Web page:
Broadway Pizza

The Broadway Pizza site in North Minneapolis is being considered by the Minneapolis City Council for 163 units of all affordable housing.

For generations, the neighborhoods in North Minneapolis have been the targets of marginalization and disinvestment. Although not always as violent as the states in the South, Minnesota experienced its own institution of Jim Crow laws through redlining, discriminatory lending practices, and exclusive policies. These systemic practices have left our community vulnerable to numerous societal ills that hinder our community-building efforts.  This culture of disinvestment continues to plague efforts and makes it for North Minneapolis development to not be held to the same standards as that in other neighborhoods - that less is just fine.

Case in point:  On October 20, the City Council will consider a developer’s proposal to build 163 units of all affordable housing on the Broadway Pizza site, with no amenities for current residents, let alone 163 additional new families.  This concentration of housing with no amenities perpetuates and confounds the troubles we face.  There is continued action by policy makers to concentrate poverty in North Minneapolis, by allowing the development of heavily subsidized affordable housing with total disregard for the negative long-term impact. In the last 10 years, and, while every community bordering us has successfully added-mixed income mixed-use developments, North Minneapolis has been the target of developers building subsidized affordable housing unchallenged and indeed, cheered on, by our policy makers.  This must stop.

The Broadway Pizza project covers a unique parcel near the river with concentrated affordable housing and does nothing creative to add the things our community needs the most, even when we ask for it.  And they are taking away our only sit-down restaurant!  The developers are seeking variances from stringent zoning and planning rules around height and proximity to the river in order to maximize the concentration of housing on site.  Other affordable projects in different parts of the city are asked to – and do - include market-rate units along with coffee shops, stores, and full restaurants. Only in North Minneapolis, and in particular, the Hawthorne neighborhood, are these amenities overlooked.

I have lived in North Minneapolis for the last 16 years as a resident of the Hawthorne neighborhood and an additional 5 years in the Jordan community.  As a banker for more than 40 years, I spent the better part of my professional life working to build economic prosperity in neighborhoods throughout North Minneapolis. I worked diligently with others to create opportunities for all to work, live, and prosper in this place we call home. I worked with developers, private and non-profit, to build housing for first time home buyers and market rate home owners. I also led efforts to finance small businesses and community facilities and, for a while, it looked as if North Minneapolis was on a trajectory to becoming a thriving, vibrant community with economic and racial diversity where people of low-moderate and middle income means were living side by side.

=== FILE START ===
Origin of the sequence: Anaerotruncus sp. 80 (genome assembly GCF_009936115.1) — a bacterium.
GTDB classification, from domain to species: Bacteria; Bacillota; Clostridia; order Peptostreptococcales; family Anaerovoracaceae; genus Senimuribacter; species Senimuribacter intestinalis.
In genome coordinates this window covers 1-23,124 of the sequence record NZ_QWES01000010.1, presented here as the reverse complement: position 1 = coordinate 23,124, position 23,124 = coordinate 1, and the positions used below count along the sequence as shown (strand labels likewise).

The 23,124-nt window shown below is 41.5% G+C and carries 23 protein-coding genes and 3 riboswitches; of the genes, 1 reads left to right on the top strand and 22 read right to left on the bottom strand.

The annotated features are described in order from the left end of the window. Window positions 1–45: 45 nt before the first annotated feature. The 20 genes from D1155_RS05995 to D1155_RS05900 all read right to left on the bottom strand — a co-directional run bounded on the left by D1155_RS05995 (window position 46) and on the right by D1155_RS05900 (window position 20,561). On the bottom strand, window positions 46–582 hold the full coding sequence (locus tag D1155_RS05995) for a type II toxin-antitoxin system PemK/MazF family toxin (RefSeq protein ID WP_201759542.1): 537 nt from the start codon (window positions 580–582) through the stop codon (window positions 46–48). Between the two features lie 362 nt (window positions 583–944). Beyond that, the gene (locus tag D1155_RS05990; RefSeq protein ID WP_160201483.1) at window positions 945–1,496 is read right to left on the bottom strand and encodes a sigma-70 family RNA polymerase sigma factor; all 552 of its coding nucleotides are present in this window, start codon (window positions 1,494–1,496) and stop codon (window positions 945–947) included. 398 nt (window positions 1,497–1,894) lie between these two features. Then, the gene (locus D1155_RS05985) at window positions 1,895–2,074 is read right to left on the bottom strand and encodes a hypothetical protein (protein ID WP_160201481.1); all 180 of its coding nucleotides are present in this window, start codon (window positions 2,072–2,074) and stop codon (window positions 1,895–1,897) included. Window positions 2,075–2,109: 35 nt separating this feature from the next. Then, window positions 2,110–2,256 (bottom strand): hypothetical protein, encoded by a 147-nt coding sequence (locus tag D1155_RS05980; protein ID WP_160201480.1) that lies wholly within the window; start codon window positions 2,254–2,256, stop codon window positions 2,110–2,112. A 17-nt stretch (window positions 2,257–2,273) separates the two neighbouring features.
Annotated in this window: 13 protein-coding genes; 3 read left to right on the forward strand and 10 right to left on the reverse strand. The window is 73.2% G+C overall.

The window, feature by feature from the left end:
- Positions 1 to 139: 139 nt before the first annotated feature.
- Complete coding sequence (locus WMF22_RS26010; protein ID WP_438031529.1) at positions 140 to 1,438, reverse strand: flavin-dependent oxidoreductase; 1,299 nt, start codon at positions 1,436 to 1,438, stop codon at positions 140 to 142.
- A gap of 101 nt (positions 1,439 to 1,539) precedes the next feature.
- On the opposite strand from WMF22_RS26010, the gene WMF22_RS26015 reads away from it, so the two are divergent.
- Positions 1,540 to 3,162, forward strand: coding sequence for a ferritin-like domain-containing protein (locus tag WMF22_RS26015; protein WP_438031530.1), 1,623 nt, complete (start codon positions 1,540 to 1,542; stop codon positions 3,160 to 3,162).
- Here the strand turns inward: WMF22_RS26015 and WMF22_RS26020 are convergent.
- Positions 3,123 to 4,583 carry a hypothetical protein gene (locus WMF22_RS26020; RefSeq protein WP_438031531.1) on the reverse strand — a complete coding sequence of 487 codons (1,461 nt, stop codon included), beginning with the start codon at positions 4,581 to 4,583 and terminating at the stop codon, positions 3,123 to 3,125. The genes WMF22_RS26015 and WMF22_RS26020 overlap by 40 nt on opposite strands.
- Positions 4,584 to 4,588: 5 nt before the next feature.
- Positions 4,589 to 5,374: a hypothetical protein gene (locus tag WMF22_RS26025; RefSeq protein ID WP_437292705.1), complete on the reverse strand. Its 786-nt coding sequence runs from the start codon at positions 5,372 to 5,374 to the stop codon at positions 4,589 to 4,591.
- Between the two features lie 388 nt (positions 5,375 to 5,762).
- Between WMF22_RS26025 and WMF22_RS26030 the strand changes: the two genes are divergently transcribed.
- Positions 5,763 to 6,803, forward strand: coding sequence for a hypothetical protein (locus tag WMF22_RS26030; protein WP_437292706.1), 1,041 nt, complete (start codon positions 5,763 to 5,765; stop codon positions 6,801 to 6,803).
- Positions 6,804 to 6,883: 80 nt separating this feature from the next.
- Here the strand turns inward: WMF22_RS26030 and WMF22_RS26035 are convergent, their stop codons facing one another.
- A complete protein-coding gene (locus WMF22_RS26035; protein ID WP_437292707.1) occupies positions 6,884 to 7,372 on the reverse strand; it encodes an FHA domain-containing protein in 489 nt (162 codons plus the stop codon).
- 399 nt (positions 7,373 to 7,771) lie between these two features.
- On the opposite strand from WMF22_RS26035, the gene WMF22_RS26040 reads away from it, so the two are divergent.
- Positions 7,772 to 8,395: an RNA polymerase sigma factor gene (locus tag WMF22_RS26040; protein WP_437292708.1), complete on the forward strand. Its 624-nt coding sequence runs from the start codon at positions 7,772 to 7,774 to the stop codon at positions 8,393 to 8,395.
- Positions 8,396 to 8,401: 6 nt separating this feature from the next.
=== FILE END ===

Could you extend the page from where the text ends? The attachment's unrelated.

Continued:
Only 30.5% of people in Hawthorne own their home and about 35% of people live below the poverty level in Hawthorne compared to 20% for the city of Minneapolis on average. Compare that to the 5.7% in the Calhoun Isles area and 36% in Near North. From 2010- 2018, 325 new rental units were developed in Near North, none of them were developed at market rate: all were solely affordable housing.

Let me be clear:  I support an affordable housing agenda – one that includes mixed incomes and mixed uses - or we will fail at rebuilding community.

In her final argument in support of passing a major $1.87 billion state bond infrastructure bill on the House floor, Representative Kaohly Her (DFL-St. Paul) said,  "racist policies and lack of investment in North Minneapolis is what has led it to the scarcity mindset and mistrust which manifests itself in ways that create poverty.”  

If the city and its leaders are serious in correcting the harms that have been caused, a higher standard for development must be our foundation. A good start would be to send this proposal back to the drawing board to make it right for our neighborhood and our region.

The City Council will make its decisions before month’s end.  Let them know TODAY that they must stop concentrating poverty and disregarding amenities for our neighborhoods in North Minneapolis.  North Minneapolis deserves and demands more, not less, from our officials and from developers.

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